Air University Student Research Paper 1996
Title:  Information Operations: Wisdom Warfare for 2025
Subject: A future study on concepts and technologies to
exploit information in the year 2025 and beyond.
Author(s): Gary C. Bender; Edward F. Murphy; Larry J. Schaefer;
Michael M. Shepard; Eduardo L. Vargas (Faculty Advisor); Charles
W. Williamson III
DTIC Keywords: ADAPTIVE TRAINING, AIR FORCE RESEARCH, AIR
POWER, ARTIFICIAL INTELLIGENCE, AUTOMATIC VOICE NETWORK, COMPUTER
NETWORKS, COMPUTERIZED SIMULATION, CORPORATE INFORMATION MANAGEMENT,
DECISION AIDS, DECISION MAKING, DECISION SUPPORT SYSTEMS, DECISION
THEORY, GEOGRAPHICAL INFORMATION SYSTEMS, INFORMATION EXCHANGE,
INFORMATION PROCESSING, INFORMATION RETRIEVAL, INFORMATION SCIENCES,
INFORMATION SYSTEMS, INFORMATION THEORY, INFORMATION TRANSFER, KNOWLEDGE
BASED SYSTEMS, MANAGEMENT INFORMATION SYSTEMS, MILITARY OPERATIONS,
MILITARY RESEARCH, MILITARY RESEARCH, MILITARY TRAINING, OPERATIONS
RESEARCH, OPERATIONS RESEARCH, SIMULATION, SPACE SYSTEMS, SPACE
TECHNOLOGY, TECHNOLOGY FORECASTING, THEATER LEVEL OPERATIONS, TRAINING,
TRAINING DEVICES, TRAINING GEAR, VIRTUAL REALITY
Abstract: The thesis of this paper is that a robust information
operations architecture can provide leaders dominant battlespace
knowledge and tools for improved decision making.
US armed forces in 2025 need an information operations system that
generates products and services that are timely, reliable, relevant,
and tailored to each user's needs. The products must come from systems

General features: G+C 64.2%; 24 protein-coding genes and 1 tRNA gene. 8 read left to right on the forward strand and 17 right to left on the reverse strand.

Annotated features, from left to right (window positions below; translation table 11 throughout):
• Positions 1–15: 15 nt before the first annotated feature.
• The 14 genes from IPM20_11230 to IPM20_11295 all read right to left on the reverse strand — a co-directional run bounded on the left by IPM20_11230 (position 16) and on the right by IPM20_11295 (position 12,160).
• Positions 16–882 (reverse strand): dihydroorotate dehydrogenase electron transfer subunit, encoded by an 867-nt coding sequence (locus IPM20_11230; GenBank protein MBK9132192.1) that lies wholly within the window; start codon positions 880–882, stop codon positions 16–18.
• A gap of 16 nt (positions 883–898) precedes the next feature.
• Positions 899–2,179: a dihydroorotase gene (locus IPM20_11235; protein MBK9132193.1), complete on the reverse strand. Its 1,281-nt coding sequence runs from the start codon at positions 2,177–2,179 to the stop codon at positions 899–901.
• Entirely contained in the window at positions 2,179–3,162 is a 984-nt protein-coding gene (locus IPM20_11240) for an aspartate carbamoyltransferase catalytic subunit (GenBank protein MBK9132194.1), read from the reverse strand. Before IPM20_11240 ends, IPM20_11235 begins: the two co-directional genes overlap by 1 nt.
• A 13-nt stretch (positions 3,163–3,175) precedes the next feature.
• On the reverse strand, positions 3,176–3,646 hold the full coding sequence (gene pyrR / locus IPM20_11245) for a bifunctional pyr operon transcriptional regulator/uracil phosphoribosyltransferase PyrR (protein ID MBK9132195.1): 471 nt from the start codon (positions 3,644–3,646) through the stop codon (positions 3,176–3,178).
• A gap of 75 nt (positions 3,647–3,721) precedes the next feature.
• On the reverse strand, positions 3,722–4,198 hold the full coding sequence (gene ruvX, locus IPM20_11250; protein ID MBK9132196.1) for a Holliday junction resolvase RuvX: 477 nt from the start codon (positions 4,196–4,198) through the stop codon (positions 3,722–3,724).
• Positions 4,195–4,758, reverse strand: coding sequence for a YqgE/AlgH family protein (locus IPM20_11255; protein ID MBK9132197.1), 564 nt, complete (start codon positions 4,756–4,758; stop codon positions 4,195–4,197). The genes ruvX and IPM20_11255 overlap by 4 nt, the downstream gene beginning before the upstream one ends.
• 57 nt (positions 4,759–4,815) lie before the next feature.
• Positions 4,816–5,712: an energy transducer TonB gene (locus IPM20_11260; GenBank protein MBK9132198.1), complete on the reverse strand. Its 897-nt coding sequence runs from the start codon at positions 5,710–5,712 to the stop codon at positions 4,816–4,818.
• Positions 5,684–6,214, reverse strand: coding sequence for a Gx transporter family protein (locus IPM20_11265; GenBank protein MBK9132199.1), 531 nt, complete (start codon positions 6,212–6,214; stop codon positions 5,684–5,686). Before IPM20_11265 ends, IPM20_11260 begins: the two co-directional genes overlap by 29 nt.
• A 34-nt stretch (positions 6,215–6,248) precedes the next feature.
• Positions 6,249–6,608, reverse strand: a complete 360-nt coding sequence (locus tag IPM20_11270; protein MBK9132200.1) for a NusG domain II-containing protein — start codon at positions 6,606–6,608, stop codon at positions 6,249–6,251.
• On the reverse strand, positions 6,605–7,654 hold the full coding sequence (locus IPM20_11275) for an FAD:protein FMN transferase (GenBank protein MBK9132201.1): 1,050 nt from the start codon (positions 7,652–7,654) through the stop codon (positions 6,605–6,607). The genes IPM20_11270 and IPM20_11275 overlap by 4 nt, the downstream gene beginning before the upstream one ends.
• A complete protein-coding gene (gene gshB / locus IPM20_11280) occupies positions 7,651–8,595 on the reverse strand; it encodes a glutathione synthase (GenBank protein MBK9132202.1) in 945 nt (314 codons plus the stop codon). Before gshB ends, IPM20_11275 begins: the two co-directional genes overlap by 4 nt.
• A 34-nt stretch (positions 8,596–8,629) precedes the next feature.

that are secure, redundant, survivable, transportable, adaptable,
deception resistant, capable of fusing vast amount of data, and
capable of forecasting.
The information operations architecture of 2025 proposed in this
paper consists of thousands of widely distributed nodes, performing
the full range of collection, data fusion, analysis, and command
functions, all linked together through a robust networking system.
Data will be collected, organized into usable information, analyzed
and assimilated, and displayed in a form that enhances the military
decision maker's understanding of the situation. The architecture
will also apply modeling, simulation, and forecasting tools to help
commanders make sound choices for employing military force. This
architecture allows the US armed forces to conduct Wisdom Warfare.
The system can be used by the commander-in-chief, unit commander,
supervisor, or technician. Somewhere in the work place, in a vehicle,
or on the person there will be a link to the sensors, transmitters,
receivers, storage devices, and transformation systems that will
provide, in push or pull fashion, all the synthesized information
needed to accomplish the mission or task. Information will be presented
in a variety of forms selected by the user.
To realize this capability in 2025, America's armed forces will
have to alter the way they do business. Doctrinal and organizational
changes will have to overcome institutional biases and orchestrate
the development of an open architecture. The commercial market's
lead in information technology development must be leveraged. New
approaches to computing, as well as advancements in processing speeds
and capacity, artificial intelligence (AI), software development,
and networking must be investigated. In addition, research on human
decision making processes, human system integration and display
technology must be fostered.
To win in 2025, the armed forces of the United States will require
an information operations architecture that uses information better
and faster than its adversaries. This architecture must be effective
across the spectrum of military operations and in any alternate
future. To achieve this feasible system by 2025, America must begin
to commit its time and money.